Symptoms & Signs
The symptoms of a bladder infection include:
- Cloudy or bloody urine, which may have a foul or strong odor
- Low fever (not everyone will have a fever)
- Pain or burning with urination
- Pressure or cramping in the lower abdomen (usually middle) or back
- Strong need to urinate often, even right after the bladder has been emptied
If the infection spreads to your kidneys, symptoms may include:
- Chills and shaking or night sweats
- Fatigue and a general ill feeling
- Fever above 101 degrees Fahrenheit
- Flank (side), back, or groin pain
- Flushed, warm, or reddened skin
- Mental changes or confusion (in the elderly, these symptoms often are the only signs of a UTI)
- Nausea and vomiting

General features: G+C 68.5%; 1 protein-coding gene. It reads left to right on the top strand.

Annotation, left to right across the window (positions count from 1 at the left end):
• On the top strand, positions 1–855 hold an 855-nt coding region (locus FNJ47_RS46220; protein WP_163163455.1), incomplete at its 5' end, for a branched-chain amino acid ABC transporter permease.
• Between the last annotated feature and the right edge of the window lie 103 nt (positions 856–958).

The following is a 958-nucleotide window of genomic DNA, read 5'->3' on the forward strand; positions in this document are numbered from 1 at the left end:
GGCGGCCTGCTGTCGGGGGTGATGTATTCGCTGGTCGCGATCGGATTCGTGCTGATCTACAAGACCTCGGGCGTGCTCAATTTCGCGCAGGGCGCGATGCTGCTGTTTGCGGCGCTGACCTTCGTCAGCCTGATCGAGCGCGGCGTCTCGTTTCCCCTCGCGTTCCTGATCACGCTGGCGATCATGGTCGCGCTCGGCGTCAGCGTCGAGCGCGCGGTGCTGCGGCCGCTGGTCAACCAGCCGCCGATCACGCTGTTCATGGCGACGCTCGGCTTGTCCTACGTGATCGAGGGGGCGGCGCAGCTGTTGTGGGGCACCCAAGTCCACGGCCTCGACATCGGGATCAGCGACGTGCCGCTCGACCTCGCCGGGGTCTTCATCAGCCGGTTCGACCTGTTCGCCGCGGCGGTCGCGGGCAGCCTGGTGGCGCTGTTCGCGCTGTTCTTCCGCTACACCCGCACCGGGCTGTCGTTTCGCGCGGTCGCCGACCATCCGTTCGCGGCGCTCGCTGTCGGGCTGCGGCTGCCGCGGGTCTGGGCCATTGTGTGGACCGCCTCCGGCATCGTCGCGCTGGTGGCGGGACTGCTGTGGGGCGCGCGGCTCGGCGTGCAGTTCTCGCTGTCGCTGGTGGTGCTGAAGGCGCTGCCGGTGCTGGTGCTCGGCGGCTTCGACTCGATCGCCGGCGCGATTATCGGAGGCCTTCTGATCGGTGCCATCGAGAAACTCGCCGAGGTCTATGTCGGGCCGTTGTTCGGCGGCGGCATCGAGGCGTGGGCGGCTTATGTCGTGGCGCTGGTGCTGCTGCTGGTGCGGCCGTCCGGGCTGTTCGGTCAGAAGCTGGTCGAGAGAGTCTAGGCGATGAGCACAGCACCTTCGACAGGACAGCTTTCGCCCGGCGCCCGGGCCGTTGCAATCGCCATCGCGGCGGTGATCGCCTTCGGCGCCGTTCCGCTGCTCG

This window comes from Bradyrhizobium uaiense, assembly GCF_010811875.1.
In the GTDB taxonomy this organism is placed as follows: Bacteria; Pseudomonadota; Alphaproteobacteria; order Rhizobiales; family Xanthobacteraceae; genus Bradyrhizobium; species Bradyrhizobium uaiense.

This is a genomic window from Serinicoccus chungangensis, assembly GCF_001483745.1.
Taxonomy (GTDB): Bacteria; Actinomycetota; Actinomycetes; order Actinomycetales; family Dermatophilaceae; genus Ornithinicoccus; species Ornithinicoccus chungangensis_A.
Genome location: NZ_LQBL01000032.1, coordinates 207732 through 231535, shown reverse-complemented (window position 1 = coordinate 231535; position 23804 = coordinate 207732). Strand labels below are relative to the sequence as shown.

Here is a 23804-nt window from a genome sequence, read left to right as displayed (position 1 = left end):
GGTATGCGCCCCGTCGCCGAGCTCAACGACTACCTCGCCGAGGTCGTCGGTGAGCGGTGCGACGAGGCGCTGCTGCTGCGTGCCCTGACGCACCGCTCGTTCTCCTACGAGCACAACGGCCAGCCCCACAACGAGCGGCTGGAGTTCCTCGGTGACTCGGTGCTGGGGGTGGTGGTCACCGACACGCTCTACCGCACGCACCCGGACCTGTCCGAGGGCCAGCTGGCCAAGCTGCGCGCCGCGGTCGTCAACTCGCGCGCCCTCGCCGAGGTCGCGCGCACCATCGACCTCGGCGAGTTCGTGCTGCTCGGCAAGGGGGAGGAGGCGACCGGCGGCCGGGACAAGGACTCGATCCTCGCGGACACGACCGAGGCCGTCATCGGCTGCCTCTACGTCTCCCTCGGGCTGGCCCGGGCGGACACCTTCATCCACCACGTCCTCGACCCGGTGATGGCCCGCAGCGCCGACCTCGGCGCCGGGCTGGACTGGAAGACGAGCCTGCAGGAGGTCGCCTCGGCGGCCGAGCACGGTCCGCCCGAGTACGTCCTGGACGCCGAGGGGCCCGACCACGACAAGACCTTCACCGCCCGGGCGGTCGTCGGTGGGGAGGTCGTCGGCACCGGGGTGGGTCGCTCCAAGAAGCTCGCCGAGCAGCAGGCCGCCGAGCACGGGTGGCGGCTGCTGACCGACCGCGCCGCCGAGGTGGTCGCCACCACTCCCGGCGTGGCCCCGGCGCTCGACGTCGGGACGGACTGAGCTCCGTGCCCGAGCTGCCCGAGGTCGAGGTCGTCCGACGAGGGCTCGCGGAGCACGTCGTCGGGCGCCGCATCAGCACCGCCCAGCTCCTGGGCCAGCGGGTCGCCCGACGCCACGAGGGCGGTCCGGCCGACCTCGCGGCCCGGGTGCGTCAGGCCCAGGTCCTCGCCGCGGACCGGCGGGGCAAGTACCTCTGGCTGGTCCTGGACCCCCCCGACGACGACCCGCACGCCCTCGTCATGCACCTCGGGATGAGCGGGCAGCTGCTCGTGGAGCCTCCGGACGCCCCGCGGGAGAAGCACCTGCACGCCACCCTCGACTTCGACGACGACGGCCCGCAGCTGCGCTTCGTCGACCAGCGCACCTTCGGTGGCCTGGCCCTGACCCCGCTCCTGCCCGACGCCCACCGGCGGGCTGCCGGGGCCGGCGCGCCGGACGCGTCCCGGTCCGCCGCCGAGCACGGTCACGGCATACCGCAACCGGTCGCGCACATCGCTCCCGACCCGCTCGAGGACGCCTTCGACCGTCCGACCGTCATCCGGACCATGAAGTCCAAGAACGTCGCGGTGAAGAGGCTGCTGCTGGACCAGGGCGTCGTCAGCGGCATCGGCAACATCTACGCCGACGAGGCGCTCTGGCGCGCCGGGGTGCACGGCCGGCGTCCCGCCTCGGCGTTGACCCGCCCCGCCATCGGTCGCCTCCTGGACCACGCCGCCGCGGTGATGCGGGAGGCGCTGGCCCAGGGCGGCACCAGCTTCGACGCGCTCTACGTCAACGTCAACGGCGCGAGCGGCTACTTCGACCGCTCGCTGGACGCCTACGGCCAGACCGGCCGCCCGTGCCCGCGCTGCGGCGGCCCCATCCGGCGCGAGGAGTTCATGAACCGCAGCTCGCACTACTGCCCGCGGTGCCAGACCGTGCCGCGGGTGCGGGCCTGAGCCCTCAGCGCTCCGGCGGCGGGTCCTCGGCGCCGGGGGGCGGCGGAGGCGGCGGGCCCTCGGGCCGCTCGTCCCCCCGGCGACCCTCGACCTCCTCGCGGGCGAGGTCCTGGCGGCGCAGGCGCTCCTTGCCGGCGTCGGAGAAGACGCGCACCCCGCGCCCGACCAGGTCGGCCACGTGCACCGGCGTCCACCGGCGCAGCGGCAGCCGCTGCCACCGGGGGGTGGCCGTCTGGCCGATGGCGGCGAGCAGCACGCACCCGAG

- Severe abdominal pain (sometimes)
Diagnosis & Tests
A urine sample is usually collected to perform the following tests:
- Urinalysis is done to look for white blood cells, red blood cells, bacteria, and to test for certain chemicals, such as nitrites in the urine. Most of the time, your doctor or nurse can diagnose an infection using a urinalysis.
- Urine culture – clean catch may be done to identify the bacteria in the urine to make sure the correct antibiotic is being used for treatment.
CBC and a blood culture may be done.
The following tests may be done to help rule out problems in your urinary system that might lead to infection or make a UTI harder to treat:
- CT scan of the abdomen
- Intravenous pyelogram (IVP)
- Kidney scan
- Kidney ultrasound
- Voiding cystourethrogram
Pictures & ImagesBladder catheterization, female
Review Date : 10/6/2009
Reviewed By : David C. Dugdale, III, MD, Professor of Medicine, Division of General Medicine, Department of Medicine, University of Washington School of Medicine. Also reviewed by David Zieve, MD, MHA, Medical Director, A.D.A.M., Inc.